In the U.K. we have the zero-hour contract where a worker is employed by a company but the company makes no commitment to how many hours work they’ll give. You agree you’ll work for them but they tell you when you work, how many hours you work, and you have no employment rights–or very little rights. They can sack you at a moment’s notice. The other one is this bogus self-employment. This applies for drivers where they say you’re not a worker for us, you’re a business and you’re contracting to provide a service. If you fail, that’s your responsibility, and you must provide us with money to get the service from someone else. You obviously don’t have any holiday pay, you have no sick pay, you have to take care of your own insurance, all of the responsibility passes to the worker. But the wages they’re getting are much less. The money that used to be earned in an 8-hour day takes 12 hours of work. For companies this is an efficient way of organizing their labor. They have no ongoing responsibilities, they can turn employment off and on like a tap, and it’s cheaper. That’s a consequence of a loss of power for trade unions and a betrayal by the political left. People like Tony Blair who came to power as a leader of the Labour Party, but he operated as a leader of corporate power.
Will you talk about working on this film with your screenwriter Paul Laverty?
I’ve worked with Paul for a quarter of a century now. We’re very much in a partnership with our producer Rebecca O’Brien. We’re a gang of three. Paul and I were talking about the gig economy and Paul said all the pressures arrive in the family. When you’re at work you keep on a happy face but when you arrive home late at night, you haven’t eaten, you’re exhausted and the alarm is going off very soon again. If both parents are in that situation that’s when family life can disintegrate. People are trapped in different ways in this insecure situation. Getting into debts. Going from one vendor’s accommodation to another with no way of getting out. They’re losing contact with the kids they intended to raise as a family.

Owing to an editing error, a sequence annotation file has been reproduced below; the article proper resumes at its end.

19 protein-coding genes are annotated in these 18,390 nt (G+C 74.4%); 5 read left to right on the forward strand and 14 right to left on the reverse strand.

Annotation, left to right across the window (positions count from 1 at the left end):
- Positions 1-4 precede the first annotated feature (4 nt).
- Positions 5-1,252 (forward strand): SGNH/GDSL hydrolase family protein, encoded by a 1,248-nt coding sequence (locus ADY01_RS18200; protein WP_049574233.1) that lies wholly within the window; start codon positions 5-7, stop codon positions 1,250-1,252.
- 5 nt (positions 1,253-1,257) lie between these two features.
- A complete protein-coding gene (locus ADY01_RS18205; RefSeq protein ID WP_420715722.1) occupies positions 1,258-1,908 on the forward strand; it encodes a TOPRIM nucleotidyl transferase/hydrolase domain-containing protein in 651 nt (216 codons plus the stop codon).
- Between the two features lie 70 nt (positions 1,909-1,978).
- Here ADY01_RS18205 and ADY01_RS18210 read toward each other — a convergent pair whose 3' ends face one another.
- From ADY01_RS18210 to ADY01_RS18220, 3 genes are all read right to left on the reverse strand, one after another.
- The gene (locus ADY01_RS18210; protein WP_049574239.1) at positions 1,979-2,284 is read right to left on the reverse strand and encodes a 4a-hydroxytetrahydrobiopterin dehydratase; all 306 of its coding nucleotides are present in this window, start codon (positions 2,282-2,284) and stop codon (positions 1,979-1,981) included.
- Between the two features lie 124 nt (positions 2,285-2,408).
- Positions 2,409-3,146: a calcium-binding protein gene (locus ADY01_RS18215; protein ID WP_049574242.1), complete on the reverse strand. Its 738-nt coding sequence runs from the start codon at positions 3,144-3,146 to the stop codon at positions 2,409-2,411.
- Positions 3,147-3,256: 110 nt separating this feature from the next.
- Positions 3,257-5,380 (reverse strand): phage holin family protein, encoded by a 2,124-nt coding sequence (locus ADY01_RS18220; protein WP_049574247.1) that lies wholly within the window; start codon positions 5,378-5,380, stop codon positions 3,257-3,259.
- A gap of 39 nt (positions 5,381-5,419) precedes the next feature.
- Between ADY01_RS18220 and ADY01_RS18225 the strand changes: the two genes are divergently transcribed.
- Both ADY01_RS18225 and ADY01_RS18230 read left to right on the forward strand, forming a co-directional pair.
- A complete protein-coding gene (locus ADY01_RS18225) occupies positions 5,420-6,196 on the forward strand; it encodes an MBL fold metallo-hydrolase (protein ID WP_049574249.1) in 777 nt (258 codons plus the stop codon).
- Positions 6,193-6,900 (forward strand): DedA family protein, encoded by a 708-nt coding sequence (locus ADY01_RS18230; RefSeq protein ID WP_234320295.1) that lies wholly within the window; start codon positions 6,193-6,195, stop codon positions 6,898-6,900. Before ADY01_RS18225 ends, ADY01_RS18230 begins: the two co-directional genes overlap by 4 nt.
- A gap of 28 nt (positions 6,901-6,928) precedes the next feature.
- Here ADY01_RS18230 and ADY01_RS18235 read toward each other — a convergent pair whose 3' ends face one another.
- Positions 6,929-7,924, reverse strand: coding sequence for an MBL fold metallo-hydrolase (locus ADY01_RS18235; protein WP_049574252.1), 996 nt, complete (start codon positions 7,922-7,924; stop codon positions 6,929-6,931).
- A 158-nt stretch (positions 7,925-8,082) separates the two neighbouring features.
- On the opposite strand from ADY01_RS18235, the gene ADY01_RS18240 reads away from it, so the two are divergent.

Will you talk about casting your four leads as the Turner family?
Next to the script casting is the biggest question. We’re lucky because we’re very cheap and if means you can find the right actors. If films are tied to a name, in order to raise the money, you can’t work. Finding people you believe in; do you believe they’re their social class? Do you believe they’re from the place they say they’re from? Then they need the emotional range that the part needs. And can they do the job? If they’re professional they know what they’re doing. Then working the relations out with the actors so it works as a family. That’s a long process of several months. Out of that it’s married to the script and shooting the film in order. They learn what’s happened as they go through the film. It has to be a very low key, supportive environment. Shooting is the easiest thing in the world to do if you get it right.